How I work with couples
Couples come to see me because they have reached some kind of impasse in their relationship.
There are many reasons why a couple comes to counselling, but the bottom line is that they seek help because they have not been able to solve the problem themselves.
Part of my role is to help both partners talk to each other without them getting drawn back into familiar ways of relating. For example, a couple may find it hard to talk about a particular topic without emotions escalating or one partner may tend to hold back for fear of being judged or criticised by the other.
Frequently, a couple comes to therapy with each partner hoping to 'fix' the other one and wanting the therapist to act as referee. But couple therapy often turns out a little differently than both partners expect. For more details on this, read why couple therapy won't 'fix' your relationship in the way you expect
Dealing with disagreement or conflict is often a challenge for couples. In any intimate relationship there are bound to be disagreements. Some couples do their best to avoid any disagreement, but this can simply paper over problems that need attention. Other couples go to the opposite extreme - turning every disagreement into a major row. For more details on this, read handling conflict in relationships.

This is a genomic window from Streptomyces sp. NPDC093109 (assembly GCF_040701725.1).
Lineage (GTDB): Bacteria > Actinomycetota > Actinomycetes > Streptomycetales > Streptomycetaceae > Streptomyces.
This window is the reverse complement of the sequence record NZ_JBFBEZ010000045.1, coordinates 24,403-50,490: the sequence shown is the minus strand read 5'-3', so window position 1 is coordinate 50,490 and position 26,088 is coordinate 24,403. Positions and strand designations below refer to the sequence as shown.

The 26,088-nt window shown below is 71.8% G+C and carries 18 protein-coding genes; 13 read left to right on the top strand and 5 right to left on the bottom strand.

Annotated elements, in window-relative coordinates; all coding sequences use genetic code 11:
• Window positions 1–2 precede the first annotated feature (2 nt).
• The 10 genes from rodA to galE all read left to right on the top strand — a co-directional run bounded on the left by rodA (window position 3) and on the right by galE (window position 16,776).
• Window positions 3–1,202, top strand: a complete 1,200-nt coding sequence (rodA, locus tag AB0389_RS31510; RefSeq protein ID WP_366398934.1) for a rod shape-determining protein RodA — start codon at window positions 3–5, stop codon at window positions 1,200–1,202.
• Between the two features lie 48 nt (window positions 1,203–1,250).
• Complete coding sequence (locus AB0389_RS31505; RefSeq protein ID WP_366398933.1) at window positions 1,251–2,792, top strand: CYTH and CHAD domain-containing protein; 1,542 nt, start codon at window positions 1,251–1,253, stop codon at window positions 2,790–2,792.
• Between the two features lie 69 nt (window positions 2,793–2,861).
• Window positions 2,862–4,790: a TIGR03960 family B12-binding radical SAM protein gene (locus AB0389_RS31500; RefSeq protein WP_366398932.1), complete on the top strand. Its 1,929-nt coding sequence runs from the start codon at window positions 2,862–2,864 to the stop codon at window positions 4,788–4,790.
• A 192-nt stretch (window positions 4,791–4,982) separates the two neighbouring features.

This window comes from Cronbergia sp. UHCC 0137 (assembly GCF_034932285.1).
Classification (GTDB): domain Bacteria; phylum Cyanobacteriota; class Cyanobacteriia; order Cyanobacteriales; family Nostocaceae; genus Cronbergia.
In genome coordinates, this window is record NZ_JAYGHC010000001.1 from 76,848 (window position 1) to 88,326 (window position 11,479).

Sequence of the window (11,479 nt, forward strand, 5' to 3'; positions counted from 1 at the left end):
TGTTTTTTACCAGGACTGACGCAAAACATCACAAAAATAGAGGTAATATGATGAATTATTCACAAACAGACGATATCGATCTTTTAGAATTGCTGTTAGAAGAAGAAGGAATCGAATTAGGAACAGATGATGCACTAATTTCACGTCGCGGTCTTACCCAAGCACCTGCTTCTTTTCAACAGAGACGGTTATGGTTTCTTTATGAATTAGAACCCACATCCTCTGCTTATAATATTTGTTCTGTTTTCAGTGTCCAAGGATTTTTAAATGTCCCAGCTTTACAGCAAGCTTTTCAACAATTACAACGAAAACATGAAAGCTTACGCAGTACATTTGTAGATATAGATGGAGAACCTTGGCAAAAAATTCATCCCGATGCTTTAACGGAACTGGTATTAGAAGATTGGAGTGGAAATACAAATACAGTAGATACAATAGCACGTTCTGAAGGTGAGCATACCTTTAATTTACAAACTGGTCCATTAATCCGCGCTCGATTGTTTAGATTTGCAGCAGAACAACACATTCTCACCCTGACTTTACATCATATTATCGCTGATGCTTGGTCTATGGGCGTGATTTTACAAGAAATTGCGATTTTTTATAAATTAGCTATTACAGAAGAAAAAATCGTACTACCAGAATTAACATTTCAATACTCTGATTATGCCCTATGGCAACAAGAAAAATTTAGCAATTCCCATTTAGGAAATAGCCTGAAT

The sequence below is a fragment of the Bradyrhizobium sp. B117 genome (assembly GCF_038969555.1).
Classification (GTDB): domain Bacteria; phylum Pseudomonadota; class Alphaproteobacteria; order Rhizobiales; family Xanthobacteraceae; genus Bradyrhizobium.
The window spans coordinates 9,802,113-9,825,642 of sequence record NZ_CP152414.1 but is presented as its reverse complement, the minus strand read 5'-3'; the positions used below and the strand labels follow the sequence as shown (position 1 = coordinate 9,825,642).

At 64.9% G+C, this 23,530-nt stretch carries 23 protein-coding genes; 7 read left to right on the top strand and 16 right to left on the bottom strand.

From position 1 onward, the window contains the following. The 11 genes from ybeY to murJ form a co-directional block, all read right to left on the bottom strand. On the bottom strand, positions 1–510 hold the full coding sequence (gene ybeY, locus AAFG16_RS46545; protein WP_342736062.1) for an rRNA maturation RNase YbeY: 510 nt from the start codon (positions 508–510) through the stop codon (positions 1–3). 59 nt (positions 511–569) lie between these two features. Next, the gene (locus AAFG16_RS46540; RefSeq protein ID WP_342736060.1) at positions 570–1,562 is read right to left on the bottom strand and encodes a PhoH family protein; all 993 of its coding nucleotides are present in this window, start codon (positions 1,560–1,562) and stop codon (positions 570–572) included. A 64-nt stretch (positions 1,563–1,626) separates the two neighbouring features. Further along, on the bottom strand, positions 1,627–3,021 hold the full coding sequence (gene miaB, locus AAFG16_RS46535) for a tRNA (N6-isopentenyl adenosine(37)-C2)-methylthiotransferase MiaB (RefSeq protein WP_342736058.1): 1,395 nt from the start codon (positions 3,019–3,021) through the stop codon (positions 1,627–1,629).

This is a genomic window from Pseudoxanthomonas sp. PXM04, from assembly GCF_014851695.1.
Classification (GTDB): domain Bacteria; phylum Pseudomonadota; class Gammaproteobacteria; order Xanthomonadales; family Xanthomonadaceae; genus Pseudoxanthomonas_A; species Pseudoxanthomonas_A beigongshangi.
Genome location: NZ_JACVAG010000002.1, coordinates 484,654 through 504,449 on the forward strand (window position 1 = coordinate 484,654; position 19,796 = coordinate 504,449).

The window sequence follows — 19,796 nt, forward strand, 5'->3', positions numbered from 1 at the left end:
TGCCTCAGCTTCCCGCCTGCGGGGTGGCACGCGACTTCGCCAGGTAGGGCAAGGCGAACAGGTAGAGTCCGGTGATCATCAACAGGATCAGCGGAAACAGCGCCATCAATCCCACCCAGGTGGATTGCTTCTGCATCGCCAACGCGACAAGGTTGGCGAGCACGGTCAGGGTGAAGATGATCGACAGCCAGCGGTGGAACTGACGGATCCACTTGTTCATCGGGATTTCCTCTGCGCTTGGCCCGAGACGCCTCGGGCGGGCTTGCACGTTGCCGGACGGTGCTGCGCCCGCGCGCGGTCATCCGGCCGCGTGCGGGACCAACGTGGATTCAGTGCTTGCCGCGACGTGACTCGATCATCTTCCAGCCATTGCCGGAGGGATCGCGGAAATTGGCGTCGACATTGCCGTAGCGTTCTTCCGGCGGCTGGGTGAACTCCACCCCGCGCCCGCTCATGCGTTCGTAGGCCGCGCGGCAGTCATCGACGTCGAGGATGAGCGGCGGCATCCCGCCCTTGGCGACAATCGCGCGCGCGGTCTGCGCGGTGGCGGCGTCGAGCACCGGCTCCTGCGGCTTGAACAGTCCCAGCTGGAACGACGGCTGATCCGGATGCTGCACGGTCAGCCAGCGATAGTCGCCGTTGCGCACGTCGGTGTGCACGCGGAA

Another challenge many couples face is that they may have got stuck on the 'drama triangle'. This is a psychological model, in which the couple may find themselves repeating a similar pattern involving the roles of victim, rescuer and perpetrator. For example, one person may feel like a victim and experience their partner as a persecutor, but then on another occasion the roles may be reversed. Getting off the drama triangle is a great way of improving the relationship and relating to each other more authentically.
For more details on this, read the drama triangle
Among the relationship issues I deal with are:
- an affair or betrayal
- problems in dealing with conflict
- a lack of passion
- lack of communication
- problems concerning children or other family members
- sexual problems
Helping couples move forward
In couple work I do my best to make sure that both partners feel equally valued and listened to. This can come as a refreshing change for many couples, where partners may have felt unheard by the other for a long time.
Much of the healing in couple therapy is through enabling partners to speak their truth, without automatically blaming the other person.
In the therapy room a couple may be able to say things they would not say at home and the therapist can help them see longstanding problems in a new way. Part of this new perspective may be learning to recognise how patterns from the past can influence the current relationship.
Beginning to understand some of the unconscious patterns, which often underlie couple problems, can bring a new sense of awareness and compassion. This, combined with the therapist's help in making sure each partner feels listened to, can help strengthen and deepen the relationship.
The importance of specialist training
If you are looking for a couple therapist, it is important to choose someone with specialist training because working with couples requires particular skills and experience. As well as a my diplomas in counselling and psychotherapy, I have a diploma in couple counselling and have worked with a large number of couples (both heterosexual and same sex) over many years.